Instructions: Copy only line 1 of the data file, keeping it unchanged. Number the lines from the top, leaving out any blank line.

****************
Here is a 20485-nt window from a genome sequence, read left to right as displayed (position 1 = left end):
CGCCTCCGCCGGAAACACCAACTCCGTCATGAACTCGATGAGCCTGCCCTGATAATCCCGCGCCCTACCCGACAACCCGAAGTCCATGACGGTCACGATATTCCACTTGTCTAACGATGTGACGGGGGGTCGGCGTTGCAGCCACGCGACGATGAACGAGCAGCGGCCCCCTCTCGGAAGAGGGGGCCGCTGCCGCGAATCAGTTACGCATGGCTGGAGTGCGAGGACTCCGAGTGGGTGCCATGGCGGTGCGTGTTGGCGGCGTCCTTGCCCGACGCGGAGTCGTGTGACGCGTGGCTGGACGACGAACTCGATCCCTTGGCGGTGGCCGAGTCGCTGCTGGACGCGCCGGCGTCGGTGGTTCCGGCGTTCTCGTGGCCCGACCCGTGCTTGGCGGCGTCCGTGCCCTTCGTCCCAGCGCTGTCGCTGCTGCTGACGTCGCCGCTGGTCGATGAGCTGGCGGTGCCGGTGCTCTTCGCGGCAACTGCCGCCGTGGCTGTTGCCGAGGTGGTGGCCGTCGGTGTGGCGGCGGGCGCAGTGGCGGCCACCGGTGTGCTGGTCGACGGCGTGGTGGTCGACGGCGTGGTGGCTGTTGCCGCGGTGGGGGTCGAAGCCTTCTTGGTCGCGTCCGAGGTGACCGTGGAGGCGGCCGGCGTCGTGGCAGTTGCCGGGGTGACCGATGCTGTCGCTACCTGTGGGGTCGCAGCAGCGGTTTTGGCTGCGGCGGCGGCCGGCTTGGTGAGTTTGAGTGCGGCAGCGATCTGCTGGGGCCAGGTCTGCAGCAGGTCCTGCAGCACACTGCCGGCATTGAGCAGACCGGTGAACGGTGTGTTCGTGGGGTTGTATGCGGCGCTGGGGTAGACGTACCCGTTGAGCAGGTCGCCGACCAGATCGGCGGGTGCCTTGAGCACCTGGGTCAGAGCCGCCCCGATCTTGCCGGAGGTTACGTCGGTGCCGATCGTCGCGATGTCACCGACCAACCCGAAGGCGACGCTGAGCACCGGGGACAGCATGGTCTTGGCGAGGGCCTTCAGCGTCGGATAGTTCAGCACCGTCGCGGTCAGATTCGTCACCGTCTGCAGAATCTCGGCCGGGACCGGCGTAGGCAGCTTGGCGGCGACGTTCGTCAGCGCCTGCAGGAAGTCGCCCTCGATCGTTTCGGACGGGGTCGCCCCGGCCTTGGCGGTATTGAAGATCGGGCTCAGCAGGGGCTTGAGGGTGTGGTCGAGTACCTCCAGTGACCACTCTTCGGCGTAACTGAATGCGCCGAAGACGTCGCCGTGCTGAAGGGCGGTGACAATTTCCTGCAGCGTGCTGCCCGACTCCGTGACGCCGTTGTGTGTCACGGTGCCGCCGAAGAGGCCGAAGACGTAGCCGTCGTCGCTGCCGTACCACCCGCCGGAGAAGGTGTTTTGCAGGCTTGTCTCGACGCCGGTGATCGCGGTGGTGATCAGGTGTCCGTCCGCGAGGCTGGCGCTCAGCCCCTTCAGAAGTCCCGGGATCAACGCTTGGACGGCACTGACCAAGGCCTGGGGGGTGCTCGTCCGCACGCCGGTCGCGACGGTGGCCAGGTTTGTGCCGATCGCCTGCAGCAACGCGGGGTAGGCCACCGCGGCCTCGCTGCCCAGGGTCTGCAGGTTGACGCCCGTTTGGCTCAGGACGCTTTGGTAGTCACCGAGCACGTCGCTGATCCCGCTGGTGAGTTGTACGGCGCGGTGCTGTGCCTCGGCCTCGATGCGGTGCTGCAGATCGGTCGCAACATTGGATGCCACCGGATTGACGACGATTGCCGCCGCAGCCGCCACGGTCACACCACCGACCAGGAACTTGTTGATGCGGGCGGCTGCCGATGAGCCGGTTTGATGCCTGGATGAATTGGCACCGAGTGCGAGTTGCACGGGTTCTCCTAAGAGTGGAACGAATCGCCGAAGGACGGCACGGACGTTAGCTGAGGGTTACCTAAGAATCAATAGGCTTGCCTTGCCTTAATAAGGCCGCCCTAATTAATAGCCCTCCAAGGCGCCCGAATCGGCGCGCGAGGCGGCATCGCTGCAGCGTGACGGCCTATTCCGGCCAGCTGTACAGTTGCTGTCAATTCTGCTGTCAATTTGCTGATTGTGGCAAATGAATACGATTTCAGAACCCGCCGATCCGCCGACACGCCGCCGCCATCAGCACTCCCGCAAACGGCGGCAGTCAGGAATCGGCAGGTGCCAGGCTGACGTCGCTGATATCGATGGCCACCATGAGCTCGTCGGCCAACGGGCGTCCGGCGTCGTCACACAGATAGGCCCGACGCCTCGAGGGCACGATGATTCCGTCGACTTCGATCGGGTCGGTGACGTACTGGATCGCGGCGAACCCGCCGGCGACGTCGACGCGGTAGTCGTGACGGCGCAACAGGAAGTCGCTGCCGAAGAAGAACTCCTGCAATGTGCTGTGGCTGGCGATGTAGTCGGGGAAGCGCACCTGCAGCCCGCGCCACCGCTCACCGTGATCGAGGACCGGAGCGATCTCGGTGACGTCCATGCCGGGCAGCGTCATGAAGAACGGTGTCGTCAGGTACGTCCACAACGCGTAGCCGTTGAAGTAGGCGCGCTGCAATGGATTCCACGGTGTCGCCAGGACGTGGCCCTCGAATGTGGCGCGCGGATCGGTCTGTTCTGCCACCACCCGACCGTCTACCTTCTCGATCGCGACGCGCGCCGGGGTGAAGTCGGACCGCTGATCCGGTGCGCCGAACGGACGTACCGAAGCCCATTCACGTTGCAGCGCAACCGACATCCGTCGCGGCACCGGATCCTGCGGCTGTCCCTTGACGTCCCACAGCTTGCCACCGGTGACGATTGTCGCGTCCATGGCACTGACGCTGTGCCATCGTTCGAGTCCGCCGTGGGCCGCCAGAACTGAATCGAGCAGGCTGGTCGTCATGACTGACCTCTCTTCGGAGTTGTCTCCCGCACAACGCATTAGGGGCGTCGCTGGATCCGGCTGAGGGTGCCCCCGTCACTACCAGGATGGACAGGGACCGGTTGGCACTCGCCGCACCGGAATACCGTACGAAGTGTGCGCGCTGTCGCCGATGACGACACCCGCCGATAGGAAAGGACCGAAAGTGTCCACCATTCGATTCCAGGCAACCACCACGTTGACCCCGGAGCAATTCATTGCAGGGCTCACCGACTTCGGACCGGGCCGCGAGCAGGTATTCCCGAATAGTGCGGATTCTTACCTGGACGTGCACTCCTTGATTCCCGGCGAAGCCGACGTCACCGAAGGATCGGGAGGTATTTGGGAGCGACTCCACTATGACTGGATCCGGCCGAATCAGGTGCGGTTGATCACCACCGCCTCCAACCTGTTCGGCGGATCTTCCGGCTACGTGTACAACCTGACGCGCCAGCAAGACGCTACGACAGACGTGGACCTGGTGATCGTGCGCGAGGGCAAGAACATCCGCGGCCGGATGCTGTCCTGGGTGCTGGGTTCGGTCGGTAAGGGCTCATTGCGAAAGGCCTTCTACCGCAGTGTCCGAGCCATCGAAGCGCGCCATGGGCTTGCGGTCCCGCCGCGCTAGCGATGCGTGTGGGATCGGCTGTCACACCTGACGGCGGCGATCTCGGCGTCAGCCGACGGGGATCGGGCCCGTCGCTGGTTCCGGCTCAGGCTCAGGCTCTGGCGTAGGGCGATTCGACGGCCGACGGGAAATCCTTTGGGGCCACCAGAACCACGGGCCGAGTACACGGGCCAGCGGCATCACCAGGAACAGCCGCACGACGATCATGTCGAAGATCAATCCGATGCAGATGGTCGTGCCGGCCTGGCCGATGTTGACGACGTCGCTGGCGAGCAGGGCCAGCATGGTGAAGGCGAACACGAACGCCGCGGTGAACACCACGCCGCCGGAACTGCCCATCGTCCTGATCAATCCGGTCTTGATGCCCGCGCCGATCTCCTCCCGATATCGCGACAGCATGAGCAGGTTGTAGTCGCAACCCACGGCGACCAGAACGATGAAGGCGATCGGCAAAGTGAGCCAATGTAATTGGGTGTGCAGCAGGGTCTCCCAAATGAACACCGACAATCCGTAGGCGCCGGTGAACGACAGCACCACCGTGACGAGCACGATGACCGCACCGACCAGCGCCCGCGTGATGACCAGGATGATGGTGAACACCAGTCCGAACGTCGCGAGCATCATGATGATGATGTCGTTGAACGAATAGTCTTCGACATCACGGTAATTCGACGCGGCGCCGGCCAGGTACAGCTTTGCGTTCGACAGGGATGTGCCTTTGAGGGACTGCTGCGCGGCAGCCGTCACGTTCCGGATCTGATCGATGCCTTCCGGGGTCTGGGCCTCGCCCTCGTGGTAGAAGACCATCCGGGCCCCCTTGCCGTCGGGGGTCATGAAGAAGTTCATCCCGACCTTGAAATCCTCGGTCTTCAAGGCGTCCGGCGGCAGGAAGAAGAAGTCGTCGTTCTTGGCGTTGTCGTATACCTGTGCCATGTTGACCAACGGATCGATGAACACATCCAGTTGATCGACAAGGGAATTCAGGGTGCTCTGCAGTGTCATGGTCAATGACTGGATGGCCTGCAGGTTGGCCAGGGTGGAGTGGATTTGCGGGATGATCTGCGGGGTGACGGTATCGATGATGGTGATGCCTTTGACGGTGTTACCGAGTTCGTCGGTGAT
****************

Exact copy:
Here is a 20485-nt window from a genome sequence, read left to right as displayed (position 1 = left end):